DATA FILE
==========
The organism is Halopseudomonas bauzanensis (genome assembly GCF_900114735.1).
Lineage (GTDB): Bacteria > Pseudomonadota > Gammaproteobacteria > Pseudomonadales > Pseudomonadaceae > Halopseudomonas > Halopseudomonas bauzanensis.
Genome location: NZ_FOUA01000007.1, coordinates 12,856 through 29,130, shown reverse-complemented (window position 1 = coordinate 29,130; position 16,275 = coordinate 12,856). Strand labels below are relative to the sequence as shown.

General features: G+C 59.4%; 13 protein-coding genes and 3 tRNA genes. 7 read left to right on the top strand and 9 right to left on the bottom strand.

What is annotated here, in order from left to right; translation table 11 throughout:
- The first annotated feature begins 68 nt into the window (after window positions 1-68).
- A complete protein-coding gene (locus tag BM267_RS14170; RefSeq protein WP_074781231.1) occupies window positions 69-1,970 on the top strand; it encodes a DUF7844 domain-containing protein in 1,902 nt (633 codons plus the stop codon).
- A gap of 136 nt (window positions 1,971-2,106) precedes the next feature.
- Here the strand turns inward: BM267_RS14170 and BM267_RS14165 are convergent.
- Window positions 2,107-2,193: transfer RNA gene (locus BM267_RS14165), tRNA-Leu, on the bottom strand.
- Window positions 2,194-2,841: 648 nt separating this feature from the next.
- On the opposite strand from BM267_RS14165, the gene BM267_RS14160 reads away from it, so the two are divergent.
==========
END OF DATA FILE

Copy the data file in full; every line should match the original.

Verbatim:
The organism is Halopseudomonas bauzanensis (genome assembly GCF_900114735.1).
Lineage (GTDB): Bacteria > Pseudomonadota > Gammaproteobacteria > Pseudomonadales > Pseudomonadaceae > Halopseudomonas > Halopseudomonas bauzanensis.
Genome location: NZ_FOUA01000007.1, coordinates 12,856 through 29,130, shown reverse-complemented (window position 1 = coordinate 29,130; position 16,275 = coordinate 12,856). Strand labels below are relative to the sequence as shown.

General features: G+C 59.4%; 13 protein-coding genes and 3 tRNA genes. 7 read left to right on the top strand and 9 right to left on the bottom strand.

What is annotated here, in order from left to right; translation table 11 throughout:
- The first annotated feature begins 68 nt into the window (after window positions 1-68).
- A complete protein-coding gene (locus tag BM267_RS14170; RefSeq protein WP_074781231.1) occupies window positions 69-1,970 on the top strand; it encodes a DUF7844 domain-containing protein in 1,902 nt (633 codons plus the stop codon).
- A gap of 136 nt (window positions 1,971-2,106) precedes the next feature.
- Here the strand turns inward: BM267_RS14170 and BM267_RS14165 are convergent.
- Window positions 2,107-2,193: transfer RNA gene (locus BM267_RS14165), tRNA-Leu, on the bottom strand.
- Window positions 2,194-2,841: 648 nt separating this feature from the next.
- On the opposite strand from BM267_RS14165, the gene BM267_RS14160 reads away from it, so the two are divergent.